Dry-aged beef refers to beef that has been hung or placed on a rack to dry for a minimum of 10 days, yet many of the middle-meat cuts can be aged for 28 days or more! During dry-aging, meat is maintained at safe temperatures while humidity and airflow are manipulated to allow for maximum evaporation of water. The key with dry-aging is humidity. If the humidity is too low, meat will become dry and tough, but if the humidity is too high, moisture remains on the surface of the meat and prevents further aging.
After dry-aging, meat can lose up to 30% of its original weight from evaporation and trimming. The drying process concentrates tasty, water-soluble protein fragments, allowing each bite to be more flavorful and aromatic. The length of time for aging will change the flavor and texture development, and each of our cuts is aged perfectly to bring out the flavors and increase tenderness.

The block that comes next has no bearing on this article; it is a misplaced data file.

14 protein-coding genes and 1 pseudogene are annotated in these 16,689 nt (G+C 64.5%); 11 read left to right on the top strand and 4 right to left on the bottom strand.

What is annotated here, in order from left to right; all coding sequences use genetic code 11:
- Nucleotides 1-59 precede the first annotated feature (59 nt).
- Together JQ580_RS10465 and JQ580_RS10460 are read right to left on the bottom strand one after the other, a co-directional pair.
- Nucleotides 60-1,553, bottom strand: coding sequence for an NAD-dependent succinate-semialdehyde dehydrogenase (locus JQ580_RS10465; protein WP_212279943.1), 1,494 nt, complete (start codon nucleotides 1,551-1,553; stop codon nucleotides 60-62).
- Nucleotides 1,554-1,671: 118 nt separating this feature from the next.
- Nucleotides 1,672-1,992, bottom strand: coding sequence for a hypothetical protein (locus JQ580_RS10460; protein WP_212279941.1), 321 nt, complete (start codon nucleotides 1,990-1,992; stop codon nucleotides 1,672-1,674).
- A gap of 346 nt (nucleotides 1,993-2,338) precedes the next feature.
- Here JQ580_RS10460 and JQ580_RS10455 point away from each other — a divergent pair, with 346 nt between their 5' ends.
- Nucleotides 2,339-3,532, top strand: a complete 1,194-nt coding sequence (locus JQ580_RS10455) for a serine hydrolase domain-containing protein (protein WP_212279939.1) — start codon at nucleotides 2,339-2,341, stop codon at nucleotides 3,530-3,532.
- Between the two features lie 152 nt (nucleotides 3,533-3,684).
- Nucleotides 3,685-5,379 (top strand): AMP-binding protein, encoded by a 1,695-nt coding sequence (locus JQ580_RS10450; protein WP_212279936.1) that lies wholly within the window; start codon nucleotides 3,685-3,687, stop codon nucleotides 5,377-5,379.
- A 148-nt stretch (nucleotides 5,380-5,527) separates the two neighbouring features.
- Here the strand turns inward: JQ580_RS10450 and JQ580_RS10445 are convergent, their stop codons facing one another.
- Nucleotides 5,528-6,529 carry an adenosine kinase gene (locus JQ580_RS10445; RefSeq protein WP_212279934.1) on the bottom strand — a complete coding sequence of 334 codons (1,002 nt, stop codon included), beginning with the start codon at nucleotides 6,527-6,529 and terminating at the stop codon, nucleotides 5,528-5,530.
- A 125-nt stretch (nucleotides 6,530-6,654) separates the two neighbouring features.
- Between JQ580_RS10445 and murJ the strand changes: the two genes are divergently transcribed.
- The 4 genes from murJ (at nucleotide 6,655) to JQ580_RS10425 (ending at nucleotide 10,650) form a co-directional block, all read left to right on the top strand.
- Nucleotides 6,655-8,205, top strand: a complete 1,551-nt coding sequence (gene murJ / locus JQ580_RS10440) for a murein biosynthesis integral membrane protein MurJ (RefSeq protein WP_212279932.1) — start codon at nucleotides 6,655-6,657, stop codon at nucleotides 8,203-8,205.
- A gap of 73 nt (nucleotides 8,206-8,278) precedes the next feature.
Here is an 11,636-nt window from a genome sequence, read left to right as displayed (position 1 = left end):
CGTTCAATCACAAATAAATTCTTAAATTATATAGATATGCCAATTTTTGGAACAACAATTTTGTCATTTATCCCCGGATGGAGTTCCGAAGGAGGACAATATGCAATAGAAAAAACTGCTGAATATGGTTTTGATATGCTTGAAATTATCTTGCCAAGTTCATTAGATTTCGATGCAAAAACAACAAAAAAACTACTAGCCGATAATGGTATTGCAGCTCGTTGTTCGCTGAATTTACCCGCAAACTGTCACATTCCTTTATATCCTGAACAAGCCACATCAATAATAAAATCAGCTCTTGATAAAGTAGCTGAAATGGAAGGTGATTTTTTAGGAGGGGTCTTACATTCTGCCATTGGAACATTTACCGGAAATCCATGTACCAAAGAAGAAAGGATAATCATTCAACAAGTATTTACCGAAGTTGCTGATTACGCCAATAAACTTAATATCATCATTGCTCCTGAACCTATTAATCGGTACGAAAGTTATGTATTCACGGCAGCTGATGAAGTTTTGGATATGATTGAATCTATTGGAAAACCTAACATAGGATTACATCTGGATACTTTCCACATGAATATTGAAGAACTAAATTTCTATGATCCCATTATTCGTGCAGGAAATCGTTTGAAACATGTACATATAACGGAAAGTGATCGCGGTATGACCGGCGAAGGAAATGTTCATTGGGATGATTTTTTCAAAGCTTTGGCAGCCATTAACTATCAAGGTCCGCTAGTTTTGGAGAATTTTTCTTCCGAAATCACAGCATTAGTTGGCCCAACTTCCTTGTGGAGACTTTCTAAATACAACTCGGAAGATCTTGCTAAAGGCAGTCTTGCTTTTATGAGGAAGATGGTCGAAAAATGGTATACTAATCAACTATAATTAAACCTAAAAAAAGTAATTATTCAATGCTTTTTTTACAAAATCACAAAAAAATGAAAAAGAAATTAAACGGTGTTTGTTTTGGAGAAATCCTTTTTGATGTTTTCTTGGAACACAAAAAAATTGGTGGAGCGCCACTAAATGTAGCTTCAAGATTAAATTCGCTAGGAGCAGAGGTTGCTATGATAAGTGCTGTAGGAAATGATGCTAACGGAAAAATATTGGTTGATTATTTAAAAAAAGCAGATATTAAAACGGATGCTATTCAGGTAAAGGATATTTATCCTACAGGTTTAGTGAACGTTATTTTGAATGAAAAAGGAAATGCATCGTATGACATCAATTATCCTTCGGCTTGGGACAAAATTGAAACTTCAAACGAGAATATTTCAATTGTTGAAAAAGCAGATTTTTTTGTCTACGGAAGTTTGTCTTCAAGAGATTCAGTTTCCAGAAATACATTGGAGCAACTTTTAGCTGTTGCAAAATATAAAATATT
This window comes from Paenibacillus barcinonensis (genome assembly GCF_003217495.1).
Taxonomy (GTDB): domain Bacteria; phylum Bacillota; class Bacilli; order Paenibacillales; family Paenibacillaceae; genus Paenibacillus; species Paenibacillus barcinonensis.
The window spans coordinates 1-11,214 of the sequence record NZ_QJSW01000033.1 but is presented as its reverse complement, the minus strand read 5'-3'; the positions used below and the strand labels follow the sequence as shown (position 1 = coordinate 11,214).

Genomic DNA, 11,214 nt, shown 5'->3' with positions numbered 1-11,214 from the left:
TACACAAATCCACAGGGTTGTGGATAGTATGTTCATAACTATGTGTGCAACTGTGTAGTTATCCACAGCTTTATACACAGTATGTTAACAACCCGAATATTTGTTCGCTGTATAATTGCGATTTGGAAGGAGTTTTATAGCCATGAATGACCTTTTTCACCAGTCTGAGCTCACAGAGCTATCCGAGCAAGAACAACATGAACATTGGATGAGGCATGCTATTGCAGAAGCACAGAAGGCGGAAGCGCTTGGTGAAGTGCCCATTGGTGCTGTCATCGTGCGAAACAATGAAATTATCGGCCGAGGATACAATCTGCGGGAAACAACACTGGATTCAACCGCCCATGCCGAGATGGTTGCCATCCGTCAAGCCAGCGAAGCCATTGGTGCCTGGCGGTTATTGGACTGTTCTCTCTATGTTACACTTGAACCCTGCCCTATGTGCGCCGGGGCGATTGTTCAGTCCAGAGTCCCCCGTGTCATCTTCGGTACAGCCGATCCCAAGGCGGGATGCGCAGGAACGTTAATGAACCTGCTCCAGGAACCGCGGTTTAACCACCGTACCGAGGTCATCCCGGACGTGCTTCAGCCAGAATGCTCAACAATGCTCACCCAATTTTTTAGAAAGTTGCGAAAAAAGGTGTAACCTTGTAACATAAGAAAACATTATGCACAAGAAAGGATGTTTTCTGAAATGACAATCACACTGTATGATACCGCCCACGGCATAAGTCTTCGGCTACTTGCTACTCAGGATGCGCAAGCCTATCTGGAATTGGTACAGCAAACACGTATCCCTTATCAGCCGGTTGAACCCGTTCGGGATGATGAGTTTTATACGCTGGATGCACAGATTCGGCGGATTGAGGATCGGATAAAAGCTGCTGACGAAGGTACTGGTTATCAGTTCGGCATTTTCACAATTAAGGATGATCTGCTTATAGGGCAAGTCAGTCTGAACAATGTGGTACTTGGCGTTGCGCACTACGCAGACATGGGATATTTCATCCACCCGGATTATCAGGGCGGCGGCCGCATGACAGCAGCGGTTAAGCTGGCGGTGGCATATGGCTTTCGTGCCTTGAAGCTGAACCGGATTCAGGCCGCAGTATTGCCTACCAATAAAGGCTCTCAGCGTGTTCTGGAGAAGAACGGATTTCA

Dry-aging takes time and careful attention and is therefore often skipped in the meatpacking industry which opts to age in vacuum bags – a process called wet-aging that often leaves a more metallic taste to the meat. We refuse to age our beef in bags and always dry-age our beef for a minimum of 14 days – with many of our finer cuts aging even longer – to provide you with the best quality product.
"The longer a butcher waits to process the meat, the more muscle structures collapse from enzymatic activity and the more tender the product." – Adam Danforth, Butchering Beef: The Comprehensive Photographic Guide to Humane Slaughtering and Butchering